The Armenian In A KiltFriday, November 13, 2009
It was in 1965 (I have a mental block for the month of the year or the day) when the phone rang at the retired U-boat officer’s pension. It was for me. A man with a crisp British accent said, “Alexander your old man kicked the bucket yesterday. He died on the street and was taken to the hospital by vigilante (cop). You have to go to the police station to sign some documents. I terribly sorry.” The man with the crisp British accent was an Armenian who had worn the kilt of the Black Watch in WW-I. His name was Leo Mahjdoubian and we all called him Uncle Leo even though he wasn’t our uncle.
For about a year, I had been going to lunch at his San Isidro home on Sundays. The food prepared by his wife Helen (who looked like a cross between Maria Callas and Yvonne de Carlo) was a treat from the humdrum (and even terrible) Argentine Navy barracks food. We would sit at the table accompanied by Leo’s two sons Julian and Leslie and friends. From the very beginning three separate pepper mills caught my eye. It seemed that each one had pepper from a different area of India and Madagascar. The meal started with a salad followed by some sort of pasta and then a huge roast beef with potatoes and Yorkshire pudding. Before dessert we had soup which at the time was an Argentine custom. The idea was that if soup were very well prepared you would have room for it between a meal and dessert.
The men were pushed upstairs for a siesta. At about four we were awakened and we went down to a high tea to die for.
During my stay in Buenos Aires Uncle Leo always asked me if I needed any money. He would say, “I made lots of money with my assurance company so if you need anything, just ask.” I felt guilty about his hospitality so when possible I would show up at the Sunday lunches with a large blue can of Edgeworth pipe tobacco. We both smoked a pipe and Edgeworth was my favourite brand. It was impossible to get it in Argentina but the officers of the US Navy for whom I worked as a translator provided we with some little benefits.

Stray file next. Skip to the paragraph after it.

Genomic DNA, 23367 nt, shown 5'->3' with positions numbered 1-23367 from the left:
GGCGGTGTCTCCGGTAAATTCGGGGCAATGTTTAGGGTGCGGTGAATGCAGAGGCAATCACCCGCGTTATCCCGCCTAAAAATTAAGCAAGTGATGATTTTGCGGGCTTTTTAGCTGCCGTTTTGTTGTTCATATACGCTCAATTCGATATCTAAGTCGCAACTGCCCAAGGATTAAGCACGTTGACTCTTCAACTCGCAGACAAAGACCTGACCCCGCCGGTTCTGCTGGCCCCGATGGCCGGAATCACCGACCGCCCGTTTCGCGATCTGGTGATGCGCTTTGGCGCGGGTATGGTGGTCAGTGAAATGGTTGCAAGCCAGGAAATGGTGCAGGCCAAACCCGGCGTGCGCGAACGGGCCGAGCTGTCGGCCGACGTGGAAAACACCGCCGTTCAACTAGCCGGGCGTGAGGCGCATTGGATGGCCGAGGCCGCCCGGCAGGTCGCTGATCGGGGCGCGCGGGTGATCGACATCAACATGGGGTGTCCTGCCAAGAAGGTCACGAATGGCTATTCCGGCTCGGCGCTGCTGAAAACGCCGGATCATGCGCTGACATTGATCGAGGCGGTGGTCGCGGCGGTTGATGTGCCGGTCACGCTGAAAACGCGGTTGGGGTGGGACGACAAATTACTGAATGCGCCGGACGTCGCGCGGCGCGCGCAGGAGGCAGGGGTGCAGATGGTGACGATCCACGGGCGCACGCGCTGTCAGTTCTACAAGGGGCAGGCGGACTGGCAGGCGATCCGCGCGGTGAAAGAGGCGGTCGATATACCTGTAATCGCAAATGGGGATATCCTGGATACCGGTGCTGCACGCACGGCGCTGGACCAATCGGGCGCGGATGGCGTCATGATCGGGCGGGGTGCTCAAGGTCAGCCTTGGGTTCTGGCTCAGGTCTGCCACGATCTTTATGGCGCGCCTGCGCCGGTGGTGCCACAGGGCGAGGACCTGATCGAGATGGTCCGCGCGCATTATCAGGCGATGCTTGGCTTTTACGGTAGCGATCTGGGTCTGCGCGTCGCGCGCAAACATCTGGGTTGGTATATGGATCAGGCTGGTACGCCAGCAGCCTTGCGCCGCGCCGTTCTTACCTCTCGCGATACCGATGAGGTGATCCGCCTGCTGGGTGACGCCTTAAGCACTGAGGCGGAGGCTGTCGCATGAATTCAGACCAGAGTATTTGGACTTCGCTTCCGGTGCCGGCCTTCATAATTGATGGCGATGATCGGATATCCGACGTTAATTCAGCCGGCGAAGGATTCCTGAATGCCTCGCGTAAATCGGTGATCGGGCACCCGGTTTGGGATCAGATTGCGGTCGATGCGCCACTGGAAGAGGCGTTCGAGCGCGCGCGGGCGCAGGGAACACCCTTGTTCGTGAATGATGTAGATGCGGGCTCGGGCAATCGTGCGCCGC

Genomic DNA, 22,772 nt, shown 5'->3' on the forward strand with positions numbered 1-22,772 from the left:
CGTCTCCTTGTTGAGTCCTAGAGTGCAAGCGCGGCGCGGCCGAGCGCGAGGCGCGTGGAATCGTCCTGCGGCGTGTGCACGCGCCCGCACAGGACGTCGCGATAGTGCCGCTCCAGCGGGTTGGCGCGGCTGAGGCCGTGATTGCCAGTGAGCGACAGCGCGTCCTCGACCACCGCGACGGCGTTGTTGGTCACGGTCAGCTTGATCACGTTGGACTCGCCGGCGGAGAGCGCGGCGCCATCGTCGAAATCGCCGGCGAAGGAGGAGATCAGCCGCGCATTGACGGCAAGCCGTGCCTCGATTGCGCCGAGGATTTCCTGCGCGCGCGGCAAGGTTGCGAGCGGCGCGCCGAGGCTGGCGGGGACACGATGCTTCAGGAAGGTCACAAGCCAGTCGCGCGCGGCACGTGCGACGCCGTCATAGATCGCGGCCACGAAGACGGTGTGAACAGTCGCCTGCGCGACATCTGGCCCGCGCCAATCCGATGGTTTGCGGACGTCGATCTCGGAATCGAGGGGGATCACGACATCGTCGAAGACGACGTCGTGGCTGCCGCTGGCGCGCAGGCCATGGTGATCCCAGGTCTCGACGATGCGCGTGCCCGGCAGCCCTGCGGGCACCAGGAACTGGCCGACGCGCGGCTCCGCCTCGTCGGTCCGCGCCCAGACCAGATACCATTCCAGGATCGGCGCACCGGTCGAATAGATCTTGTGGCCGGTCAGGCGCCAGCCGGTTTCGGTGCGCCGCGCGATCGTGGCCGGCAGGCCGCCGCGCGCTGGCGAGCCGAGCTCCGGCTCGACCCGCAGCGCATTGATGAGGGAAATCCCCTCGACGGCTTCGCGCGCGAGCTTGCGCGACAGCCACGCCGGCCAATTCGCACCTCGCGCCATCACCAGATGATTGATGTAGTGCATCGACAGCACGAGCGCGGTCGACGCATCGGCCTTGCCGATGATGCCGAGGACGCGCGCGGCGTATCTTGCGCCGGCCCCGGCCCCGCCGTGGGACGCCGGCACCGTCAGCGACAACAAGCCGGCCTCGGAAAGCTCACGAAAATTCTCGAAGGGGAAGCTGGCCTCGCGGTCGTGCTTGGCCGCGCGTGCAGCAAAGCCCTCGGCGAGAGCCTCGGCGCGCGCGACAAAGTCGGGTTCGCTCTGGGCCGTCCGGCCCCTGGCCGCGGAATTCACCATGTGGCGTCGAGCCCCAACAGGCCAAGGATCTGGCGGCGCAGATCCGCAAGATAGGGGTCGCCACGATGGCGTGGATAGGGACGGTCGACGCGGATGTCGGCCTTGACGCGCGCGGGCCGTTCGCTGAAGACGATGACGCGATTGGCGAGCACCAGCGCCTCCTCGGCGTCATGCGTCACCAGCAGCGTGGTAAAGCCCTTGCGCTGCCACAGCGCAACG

After World War I, Leo had decided to move to Buenos Aires. It may have been around the beginning of the 20s. At the time my grandfather Harry and grandmother Ellen lived in the Province of Córdoba. Harry had made good money working for a shipping company. He had moved from Manchester to Buenos Aires at the beginning of the 20th century. He came over with his first son Harry. In Argentina Harry and Ellen had five more children including my father. My guess is that in the mid 20s Harry had a heart attack and Ellen found herself a widow with six children. She moved to Buenos Aires and started a bed and breakfast (a glorified pension). Two boarders were to become important in my life and in the rest of the Hayward clan. It was at Ellen’s pension that Leo finally settled in as well as James Blew. James married my youngest aunt, Aunt Lilia. Leo had an easy going manner and he soon became an adopted member of the family. I believe that in later years Leo somehow was the family financier who might have even helped pay some of my father’s and my Cousin Robert Hayward’s gambling debts. I am only guessing this since anybody who could confirm it is long dead.
Before Uncle Leo died in the late 80s he sent me a photograph of my grandmother Ellen (Ellen Carter). It came with a backing that had a dedication by her. For about 10 years I misplaced this photograph. I found it yesterday filed with some of my self-portraits. The other picture here is of Ellen and her husband Harry.
The only grandparent I ever met was my mother’s mother so finding this photograph and remembering the Hayward side of my family gave me some comfort and nostalgia for those three-pepper mill days.